For many of us, the holidays are a joyful time. But for some people, the expected happiness does not arrive. Lonely people - without family or friends - and those who grew up in dysfunctional families and have unpleasant memories of the holidays, simply can't achieve the ideal that many commercial images of the holidays portray. Obviously, having seasonal affective disorder (SAD), can only increase the suffering of people who are already predisposed to the holiday blues.
How can you tell whether you are suffering from SAD or the holiday blues?
These two conditions are really quite different in that people with SAD are suffering from a clinical depression that arises out of their special biology, whereas the holiday blues involve sadness that arises out of psychological conflicts. SAD typically lasts for several months, whereas the holiday blues are usually confined to the holiday season. Finally, people with SAD usually experience a variety of physical changes - for example, in eating, sleeping, energy level and daily functioning. People with the holiday blues don't typically show these changes.
Do the holiday blues really exist?
This may seem like a strange question, but research studies on this point are lacking. If I ever doubted the existence of the holiday blues, these doubts evaporated one evening when I was part of a panel discussion on this topic on a radio station geared towards young people. Many of the calls were heartbreaking as callers described being alone over the holidays, not having the kind of holidays they imagined other families to have, broken relationships and other sources of grief, experienced with the intensity that is perhaps unique to adolescence. Hearing these stories one after another was quite moving.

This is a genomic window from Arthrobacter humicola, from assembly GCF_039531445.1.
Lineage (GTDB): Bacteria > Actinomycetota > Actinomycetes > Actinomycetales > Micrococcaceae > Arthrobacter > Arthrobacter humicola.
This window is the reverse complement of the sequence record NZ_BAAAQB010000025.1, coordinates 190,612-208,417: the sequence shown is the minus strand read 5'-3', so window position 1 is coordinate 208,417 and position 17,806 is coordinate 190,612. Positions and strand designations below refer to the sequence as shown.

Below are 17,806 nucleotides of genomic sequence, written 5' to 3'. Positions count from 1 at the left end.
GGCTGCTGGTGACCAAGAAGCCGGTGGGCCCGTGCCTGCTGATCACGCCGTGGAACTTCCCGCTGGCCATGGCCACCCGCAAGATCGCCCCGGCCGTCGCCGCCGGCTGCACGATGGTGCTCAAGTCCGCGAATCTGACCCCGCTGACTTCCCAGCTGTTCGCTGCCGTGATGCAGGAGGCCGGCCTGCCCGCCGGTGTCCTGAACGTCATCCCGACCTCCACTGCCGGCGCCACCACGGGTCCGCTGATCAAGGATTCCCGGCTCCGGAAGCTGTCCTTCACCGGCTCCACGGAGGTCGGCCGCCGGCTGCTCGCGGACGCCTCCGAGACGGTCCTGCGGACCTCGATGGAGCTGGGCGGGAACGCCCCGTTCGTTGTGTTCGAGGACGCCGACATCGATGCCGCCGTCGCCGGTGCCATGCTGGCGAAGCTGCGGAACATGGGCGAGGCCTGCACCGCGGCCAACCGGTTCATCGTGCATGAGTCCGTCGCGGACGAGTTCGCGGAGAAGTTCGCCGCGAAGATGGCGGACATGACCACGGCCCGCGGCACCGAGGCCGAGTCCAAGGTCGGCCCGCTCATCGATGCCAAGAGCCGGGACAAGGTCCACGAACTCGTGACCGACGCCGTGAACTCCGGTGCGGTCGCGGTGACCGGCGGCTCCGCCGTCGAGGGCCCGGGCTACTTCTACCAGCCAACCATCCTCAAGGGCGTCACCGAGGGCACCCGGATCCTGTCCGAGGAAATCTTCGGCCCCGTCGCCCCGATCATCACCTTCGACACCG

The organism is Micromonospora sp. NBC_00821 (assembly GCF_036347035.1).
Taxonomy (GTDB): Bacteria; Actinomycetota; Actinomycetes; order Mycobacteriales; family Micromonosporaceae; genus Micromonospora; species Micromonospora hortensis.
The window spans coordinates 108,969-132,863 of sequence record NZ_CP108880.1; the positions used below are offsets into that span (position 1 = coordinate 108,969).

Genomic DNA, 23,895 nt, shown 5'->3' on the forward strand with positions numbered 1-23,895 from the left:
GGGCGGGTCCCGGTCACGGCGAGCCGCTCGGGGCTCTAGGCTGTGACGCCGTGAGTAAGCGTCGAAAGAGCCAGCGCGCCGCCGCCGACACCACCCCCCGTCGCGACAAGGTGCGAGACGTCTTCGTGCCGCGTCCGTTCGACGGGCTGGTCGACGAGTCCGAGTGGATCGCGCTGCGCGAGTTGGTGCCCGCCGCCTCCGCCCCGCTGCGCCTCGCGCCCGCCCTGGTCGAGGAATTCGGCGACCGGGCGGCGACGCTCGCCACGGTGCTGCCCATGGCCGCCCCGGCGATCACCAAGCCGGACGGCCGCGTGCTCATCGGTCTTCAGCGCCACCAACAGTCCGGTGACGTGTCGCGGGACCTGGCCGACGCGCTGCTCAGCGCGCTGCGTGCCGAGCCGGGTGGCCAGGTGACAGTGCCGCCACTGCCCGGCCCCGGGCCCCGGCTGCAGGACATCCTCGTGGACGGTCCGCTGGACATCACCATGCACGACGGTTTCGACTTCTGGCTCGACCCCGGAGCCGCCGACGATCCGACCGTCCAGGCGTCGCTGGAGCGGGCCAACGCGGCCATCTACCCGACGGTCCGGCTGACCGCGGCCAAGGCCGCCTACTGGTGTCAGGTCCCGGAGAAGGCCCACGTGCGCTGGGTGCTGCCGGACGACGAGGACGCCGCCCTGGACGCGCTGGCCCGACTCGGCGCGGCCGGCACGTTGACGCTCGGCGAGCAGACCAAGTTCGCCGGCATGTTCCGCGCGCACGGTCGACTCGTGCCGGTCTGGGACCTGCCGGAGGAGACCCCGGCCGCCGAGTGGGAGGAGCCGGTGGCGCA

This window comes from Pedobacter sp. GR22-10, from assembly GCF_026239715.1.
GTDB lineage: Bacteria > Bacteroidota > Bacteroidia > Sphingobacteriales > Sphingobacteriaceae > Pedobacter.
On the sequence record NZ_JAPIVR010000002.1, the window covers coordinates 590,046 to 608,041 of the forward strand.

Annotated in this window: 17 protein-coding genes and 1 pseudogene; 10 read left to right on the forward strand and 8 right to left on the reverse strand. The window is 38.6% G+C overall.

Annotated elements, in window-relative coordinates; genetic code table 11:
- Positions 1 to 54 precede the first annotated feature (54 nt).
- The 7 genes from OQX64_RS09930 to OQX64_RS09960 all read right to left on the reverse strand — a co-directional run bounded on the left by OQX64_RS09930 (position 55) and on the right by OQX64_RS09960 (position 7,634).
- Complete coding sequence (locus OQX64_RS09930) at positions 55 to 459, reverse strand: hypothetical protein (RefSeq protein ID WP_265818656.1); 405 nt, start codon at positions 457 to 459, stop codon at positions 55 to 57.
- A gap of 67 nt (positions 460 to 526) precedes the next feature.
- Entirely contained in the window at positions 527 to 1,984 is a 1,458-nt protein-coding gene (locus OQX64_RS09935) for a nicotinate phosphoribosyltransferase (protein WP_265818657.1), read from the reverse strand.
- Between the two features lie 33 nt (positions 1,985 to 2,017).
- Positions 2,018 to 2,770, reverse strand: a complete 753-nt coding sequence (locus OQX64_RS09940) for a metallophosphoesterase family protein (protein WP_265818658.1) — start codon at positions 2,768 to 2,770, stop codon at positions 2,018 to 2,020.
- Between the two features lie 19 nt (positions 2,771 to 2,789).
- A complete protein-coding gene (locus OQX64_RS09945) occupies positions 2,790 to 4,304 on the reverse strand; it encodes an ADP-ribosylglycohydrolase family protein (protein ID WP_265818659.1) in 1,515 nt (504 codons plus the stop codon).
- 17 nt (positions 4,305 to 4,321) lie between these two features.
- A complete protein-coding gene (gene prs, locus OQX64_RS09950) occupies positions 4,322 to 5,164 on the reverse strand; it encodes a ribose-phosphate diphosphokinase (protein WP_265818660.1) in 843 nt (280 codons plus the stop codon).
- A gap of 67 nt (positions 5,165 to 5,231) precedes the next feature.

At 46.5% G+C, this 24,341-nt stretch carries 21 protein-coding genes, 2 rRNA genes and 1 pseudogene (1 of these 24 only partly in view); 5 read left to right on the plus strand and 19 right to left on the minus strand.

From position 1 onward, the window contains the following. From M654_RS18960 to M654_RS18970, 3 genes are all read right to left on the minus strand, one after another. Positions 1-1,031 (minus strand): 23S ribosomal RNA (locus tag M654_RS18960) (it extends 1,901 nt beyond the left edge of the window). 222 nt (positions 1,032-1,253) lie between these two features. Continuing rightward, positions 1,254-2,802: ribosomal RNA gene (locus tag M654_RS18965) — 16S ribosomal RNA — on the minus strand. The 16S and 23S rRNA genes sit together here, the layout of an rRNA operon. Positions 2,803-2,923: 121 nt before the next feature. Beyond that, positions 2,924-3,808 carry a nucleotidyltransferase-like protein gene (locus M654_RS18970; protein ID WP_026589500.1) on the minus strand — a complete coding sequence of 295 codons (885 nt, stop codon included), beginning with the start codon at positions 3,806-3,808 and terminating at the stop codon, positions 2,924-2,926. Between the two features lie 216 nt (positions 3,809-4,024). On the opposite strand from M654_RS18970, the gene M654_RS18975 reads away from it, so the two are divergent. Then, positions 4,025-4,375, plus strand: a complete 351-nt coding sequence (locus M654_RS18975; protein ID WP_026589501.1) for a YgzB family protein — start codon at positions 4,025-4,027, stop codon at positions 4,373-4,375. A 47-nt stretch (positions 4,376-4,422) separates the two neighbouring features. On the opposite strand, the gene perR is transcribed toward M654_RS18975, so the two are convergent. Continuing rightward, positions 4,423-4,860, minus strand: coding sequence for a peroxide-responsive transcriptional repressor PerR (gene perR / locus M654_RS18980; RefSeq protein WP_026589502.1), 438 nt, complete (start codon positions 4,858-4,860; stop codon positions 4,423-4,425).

I was impressed in particular by one young caller who described the great pain and hardship in her life around the holidays. During a commercial break, one of my colleagues on the show acknowledged that the young lady in distress was in fact her daughter. She said sadly that she had tried to do whatever she could to help her through the holidays, apparently to no avail. I was left feeling of how complex and difficult the holiday blues can be - sometimes for the whole family.
There is no reason, of course, why people might not suffer from both SAD and the holiday blues. The many chores and activities that surround the holidays pose a burden to those suffering from SAD. In addition, since SAD often runs in families, the holiday season may trigger memories of a parent who was unable to cope at that time of year and might have done so by withdrawing, being mean-spirited or getting drunk.
5 Tips to avoid the holiday blues
1. Redefine the holidays as a joyful time for you, and pursue what is involves in making them so. Specifically, don't feel obligated to pursue holiday activities that are unpleasant or overwhelming simply because they have always been the thing to do. For example, if cooking for the whole family feels like too much, consider a potluck dinner or eating out.
2. If Christmas shopping and writing cards are more than you can handle, use the wonders of the Internet to help out. Shop and send greetings online and save time and effort and perhaps even a tree or two.
3. Don't bother fighting the crowds between Thanksgiving and Christmas. Evidence suggests that you may find better bargains later in the season.
4. If you are feeling lonely or disadvantaged, volunteering can be a good way to restore a sense of proportion to your situation - and help others at the same time. Counting one's blessings and helping those who are less fortunate are two time-honored ways of bringing happiness.
5. Finally, enjoy those aspects of the season and your own mind and body that cost absolutely nothing - walk outside on a bright winter day and enjoy the special beauty of nature in the winter; exercise and meditate. How wonderful to think that our own bodies and minds can provide us with remedies for the holiday blues - and so many other afflictions of the spirit.
Wishing you Light and Transcendence,
"Copyright Norman Rosenthal"
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